Students Confirm Support for Lower Drinking Age
A recent survey of students studying at Victoria University of Wellington has confirmed parliament made the correct decision in voting to lower the legal drinking age to 18. The survey of 719 students showed that 57% of respondents supported the lower drinking age, 8% were unsure, and 34% opposed the move.
The survey was conducted on Wednesday 18 August at 10am, with all students attending lectures being polled on their views before the lecture started. Classes surveyed ranged from first-year courses, to postgraduate level.
VUWSA Education Vice-President Chris Hipkins said the results showed the majority of students believed 18 year olds were mature enough to make their own decisions about whether to drink or not. "There seems to be a feeling that if you can vote, get married, serve in the armed forces and have children, you should be able to drink at the pub," Hipkins said.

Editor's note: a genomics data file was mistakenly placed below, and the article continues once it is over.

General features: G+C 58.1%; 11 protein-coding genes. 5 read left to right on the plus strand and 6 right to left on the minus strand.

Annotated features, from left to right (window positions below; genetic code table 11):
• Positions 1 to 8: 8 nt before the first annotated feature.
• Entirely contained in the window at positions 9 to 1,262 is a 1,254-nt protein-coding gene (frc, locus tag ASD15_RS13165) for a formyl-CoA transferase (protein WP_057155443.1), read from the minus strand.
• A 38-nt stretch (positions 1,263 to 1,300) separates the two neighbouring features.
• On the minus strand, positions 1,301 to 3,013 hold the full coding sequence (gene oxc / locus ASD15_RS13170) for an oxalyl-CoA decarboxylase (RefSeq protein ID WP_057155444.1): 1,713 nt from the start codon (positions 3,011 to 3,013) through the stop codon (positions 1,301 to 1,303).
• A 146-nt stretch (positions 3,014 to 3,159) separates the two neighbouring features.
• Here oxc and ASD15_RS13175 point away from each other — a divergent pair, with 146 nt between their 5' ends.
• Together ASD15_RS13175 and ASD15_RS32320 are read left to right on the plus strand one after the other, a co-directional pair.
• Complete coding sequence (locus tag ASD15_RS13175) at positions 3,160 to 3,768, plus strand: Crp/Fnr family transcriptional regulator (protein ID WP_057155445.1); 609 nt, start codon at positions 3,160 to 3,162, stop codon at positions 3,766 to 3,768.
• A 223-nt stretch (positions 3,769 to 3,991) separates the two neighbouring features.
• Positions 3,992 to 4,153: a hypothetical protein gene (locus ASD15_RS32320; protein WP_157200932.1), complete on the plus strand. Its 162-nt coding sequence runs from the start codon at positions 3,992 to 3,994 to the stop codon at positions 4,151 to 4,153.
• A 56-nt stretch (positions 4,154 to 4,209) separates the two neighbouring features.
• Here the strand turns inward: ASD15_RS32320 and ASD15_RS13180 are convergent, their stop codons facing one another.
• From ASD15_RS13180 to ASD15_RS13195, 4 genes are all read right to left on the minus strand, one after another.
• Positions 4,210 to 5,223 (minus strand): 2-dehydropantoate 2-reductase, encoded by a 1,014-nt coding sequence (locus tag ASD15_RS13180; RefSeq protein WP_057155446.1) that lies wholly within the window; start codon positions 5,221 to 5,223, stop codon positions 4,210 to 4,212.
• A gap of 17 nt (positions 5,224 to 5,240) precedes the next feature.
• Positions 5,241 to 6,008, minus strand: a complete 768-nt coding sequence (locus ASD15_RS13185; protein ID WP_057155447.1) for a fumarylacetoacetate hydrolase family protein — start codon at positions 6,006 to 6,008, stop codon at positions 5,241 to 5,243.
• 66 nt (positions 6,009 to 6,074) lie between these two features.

Hipkins said he was particularly interested to see that despite supporting the lower drinking age, when asked a subsequent question 54% of students didn't want VUWSA to campaign on the issue.
"To a certain extent I think the wording of that question was ambiguous and some students may have conjured up images of students marching down to parliament waving placards demanding 'booze for all', but I also believe students have the right to set what should be priority issues for the association and the drinking age evidently isn't one," Hipkins said.
Hipkins said he was keen to survey students on other topical issues during the lead up to the 1999 general election. "It's really important for the Students' Association to put more effort into seeking student feedback on contemporary issues, and this is a really good way of doing it," Hipkins said.
Among the other issues Hipkins thought students should be polled on are universal living allowances, student loans, free education, campus activities, and participation in campus clubs.
For further information contact:
Chris Hipkins, Education
Phone 473 8566 (830) or 025 28 777 51